Can you imagine having a hateful person following you around, all day every day, criticizing you and pointing out every flaw or waiting to shame you when you make a mistake? It would feel awful. Everything in us would want to get away from that person as soon as possible.
But if you experience self-hatred, you can’t. The criticism comes from within.
But you can learn to stop self-hate and enjoy your life and relationships.
When you haven’t experienced self-hatred before, it can seem so foreign that we would talk to ourselves in such a hateful way. It can be hard for people on the outside to know where it comes from or how to help.
Typical self-hatred thoughts can include things like:
“I knew you would fail.”
“Why do you even try?”
“You’re a loser.”
“No one wants to be around you.”
“Look at yourself screwing up again.”
“Can’t you just be normal?”
When someone experiences self-hatred, it feels like they can never get away from that relentless critic. They experience constant ridicule and shame that comes from inside their own mind.
Self-hatred is something that develops over time and it is influenced by many factors. There is usually not just one particular experience that would trigger such self-hate, but likely the influence of many experiences over time.
Expectations of Self
It is normal to want to belong, be accepted or perform a task well. However, sometimes our expectations of self can be so high that they are unattainable by any human. These extraordinary expectations often lead to us falling short and feeling as if we have failed. Our inner critic shows up loud in those moments to shame us and remind us how disappointing we have been.
Even when our rational side might recognize the expectations are unreasonable, our inner critic continues to drive home statements of self-hate.
In an effort to be connected to others, we may have learned over time that meeting the expectations of others works well. We might learn through social experiences that when other people are happy with us, we can feel happy with ourselves. This is not a healthy way of thinking about relationships and can lead to significant patterns of dependent behavior.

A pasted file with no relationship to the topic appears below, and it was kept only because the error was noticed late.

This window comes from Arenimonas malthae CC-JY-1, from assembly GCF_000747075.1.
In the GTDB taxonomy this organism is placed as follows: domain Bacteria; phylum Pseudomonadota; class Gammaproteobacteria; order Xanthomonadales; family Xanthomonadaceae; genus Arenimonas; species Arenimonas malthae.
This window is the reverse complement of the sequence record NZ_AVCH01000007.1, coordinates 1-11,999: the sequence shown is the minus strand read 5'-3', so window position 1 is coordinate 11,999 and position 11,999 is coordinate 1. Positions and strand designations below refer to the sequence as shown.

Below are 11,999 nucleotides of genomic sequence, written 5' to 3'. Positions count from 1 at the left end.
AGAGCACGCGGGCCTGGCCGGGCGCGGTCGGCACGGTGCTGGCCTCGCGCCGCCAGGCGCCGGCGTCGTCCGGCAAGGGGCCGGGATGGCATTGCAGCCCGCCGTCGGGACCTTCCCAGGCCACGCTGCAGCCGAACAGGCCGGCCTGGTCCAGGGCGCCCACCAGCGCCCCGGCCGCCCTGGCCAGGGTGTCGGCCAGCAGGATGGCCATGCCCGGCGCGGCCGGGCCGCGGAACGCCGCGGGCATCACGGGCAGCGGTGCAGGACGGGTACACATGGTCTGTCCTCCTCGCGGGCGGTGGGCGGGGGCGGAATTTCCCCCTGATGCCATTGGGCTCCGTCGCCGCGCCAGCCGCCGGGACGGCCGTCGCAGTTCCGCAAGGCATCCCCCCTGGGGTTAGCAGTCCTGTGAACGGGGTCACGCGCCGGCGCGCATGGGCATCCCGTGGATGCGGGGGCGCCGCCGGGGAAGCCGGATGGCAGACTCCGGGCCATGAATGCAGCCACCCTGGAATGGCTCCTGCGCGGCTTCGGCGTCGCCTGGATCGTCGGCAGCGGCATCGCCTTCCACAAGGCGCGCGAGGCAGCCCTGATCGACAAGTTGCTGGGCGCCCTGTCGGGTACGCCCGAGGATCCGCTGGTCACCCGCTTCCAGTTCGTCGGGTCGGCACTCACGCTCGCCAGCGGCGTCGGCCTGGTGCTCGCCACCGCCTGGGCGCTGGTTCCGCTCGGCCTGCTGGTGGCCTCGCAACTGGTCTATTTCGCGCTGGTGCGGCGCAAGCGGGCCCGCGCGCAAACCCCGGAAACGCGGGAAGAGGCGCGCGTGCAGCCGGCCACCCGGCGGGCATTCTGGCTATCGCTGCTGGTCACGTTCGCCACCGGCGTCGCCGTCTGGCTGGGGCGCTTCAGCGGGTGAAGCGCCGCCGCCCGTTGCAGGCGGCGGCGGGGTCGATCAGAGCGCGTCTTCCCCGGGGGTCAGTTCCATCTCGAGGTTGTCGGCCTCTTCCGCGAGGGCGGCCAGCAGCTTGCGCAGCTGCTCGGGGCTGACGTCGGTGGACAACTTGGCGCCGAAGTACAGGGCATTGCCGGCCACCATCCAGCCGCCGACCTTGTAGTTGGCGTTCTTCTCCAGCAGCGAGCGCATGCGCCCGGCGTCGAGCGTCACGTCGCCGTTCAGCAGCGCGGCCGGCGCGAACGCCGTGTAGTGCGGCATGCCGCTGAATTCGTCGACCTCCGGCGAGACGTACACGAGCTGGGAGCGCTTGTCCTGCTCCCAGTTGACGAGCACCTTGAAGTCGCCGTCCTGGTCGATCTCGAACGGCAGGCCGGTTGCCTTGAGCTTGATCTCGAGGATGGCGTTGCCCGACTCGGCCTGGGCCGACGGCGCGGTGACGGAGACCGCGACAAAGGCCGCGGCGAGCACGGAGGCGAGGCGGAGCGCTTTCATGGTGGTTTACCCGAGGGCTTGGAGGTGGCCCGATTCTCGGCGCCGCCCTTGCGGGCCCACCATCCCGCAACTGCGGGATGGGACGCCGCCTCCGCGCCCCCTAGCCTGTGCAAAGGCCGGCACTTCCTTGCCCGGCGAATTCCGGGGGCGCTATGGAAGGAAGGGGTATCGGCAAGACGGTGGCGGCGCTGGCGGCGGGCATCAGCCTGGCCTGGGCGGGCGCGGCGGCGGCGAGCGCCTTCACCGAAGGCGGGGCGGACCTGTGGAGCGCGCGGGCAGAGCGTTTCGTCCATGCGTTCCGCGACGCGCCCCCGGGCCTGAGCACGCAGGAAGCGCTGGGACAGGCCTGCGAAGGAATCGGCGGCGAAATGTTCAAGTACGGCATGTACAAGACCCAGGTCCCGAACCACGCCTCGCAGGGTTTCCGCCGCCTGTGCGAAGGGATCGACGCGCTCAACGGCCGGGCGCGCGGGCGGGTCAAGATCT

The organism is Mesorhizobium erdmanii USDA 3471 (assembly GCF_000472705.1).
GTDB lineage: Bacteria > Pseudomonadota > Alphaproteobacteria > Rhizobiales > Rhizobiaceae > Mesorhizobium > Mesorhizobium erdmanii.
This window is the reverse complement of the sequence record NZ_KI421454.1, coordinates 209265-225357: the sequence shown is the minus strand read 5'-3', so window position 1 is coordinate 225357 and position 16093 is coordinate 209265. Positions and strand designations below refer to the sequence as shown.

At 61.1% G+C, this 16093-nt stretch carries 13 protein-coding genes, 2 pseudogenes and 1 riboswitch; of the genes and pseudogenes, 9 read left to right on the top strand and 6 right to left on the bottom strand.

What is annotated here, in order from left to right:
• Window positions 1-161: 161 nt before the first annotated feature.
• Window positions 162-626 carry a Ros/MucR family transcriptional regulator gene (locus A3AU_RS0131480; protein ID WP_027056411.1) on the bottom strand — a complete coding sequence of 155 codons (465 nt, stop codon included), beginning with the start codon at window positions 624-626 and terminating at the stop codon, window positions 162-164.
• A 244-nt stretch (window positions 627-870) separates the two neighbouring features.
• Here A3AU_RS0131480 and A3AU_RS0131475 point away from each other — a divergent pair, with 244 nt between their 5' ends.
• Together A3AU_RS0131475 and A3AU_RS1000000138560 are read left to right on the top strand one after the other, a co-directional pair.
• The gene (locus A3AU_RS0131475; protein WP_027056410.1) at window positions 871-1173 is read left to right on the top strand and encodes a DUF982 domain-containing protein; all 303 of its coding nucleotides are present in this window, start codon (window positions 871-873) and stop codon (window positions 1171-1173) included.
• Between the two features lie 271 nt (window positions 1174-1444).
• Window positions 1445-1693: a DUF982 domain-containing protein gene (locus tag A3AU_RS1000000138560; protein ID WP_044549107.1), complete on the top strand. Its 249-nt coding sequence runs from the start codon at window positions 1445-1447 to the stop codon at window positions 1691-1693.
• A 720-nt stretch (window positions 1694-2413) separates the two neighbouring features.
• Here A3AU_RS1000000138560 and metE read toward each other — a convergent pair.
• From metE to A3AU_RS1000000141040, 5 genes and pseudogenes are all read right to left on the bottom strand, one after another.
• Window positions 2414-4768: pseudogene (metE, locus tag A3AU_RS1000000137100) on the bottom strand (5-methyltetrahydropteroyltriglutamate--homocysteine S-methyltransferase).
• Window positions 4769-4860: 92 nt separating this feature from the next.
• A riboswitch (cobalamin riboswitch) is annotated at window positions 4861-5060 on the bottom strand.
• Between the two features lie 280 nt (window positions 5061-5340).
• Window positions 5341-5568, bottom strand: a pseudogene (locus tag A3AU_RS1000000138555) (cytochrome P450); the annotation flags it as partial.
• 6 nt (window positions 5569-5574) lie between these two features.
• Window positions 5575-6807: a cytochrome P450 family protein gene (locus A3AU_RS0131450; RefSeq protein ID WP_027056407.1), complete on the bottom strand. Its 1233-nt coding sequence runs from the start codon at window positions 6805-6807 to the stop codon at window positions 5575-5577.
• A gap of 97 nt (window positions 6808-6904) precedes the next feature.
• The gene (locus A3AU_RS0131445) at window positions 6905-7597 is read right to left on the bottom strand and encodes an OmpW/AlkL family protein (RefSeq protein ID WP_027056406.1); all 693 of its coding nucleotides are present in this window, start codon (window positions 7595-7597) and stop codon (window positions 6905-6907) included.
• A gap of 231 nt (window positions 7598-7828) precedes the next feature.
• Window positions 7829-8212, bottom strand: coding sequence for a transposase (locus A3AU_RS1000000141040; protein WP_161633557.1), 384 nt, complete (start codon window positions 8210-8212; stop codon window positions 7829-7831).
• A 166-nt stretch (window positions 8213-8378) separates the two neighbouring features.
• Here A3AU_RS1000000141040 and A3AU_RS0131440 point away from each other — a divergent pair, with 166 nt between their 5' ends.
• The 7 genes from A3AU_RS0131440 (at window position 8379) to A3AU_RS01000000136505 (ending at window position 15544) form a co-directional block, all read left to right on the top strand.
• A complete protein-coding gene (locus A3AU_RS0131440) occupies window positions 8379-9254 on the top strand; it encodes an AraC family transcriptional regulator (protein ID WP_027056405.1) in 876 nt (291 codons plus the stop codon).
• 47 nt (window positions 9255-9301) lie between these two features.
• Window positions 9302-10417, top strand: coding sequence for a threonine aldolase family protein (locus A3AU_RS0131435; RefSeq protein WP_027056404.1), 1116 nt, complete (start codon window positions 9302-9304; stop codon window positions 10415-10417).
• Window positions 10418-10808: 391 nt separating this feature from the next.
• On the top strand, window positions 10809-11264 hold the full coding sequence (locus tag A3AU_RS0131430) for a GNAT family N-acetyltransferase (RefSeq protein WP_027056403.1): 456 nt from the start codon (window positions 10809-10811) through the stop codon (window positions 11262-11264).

Nonetheless, some people feel devastated when they are not able to meet the needs of others or they feel they have disappointed someone. Statements of self-hatred suggest that when we don’t meet the expectations of others something is wrong with us, we have failed or that we are not worth being loved or valued by others.
A perfectionist is often viewed as someone who allows themselves no margin of error, no wiggle room for human mistakes or limitations. They expect perfection of themselves (and possibly others) at all times and in all situations.
It is important to note that we often develop a perfectionist mindset in an effort to protect ourselves from pain and feelings of disconnection.
The emphasis is on performance with the belief that, when you perform perfectly, you are somehow preventing yourself from feeling pain. This pain could include things like shame, embarrassment, loneliness, abandonment, ridicule, judgment, and more.
Many people with extreme self-hatred have been through traumatic and emotionally challenging experiences in their past. These experiences often include sexual, physical or emotional abuse or neglect.
When children go through experiences of emotional abuse and neglect, they begin to view the world as unsafe and the people around them as dangerous.
In an effort to try and make sense of their world, they may develop a narrative that makes them feel as if they are not worth loving and have no value. People may have even experienced these things being said directly to them by a parent or other loved one, hateful statements that soon become an all too familiar part of their inner critic.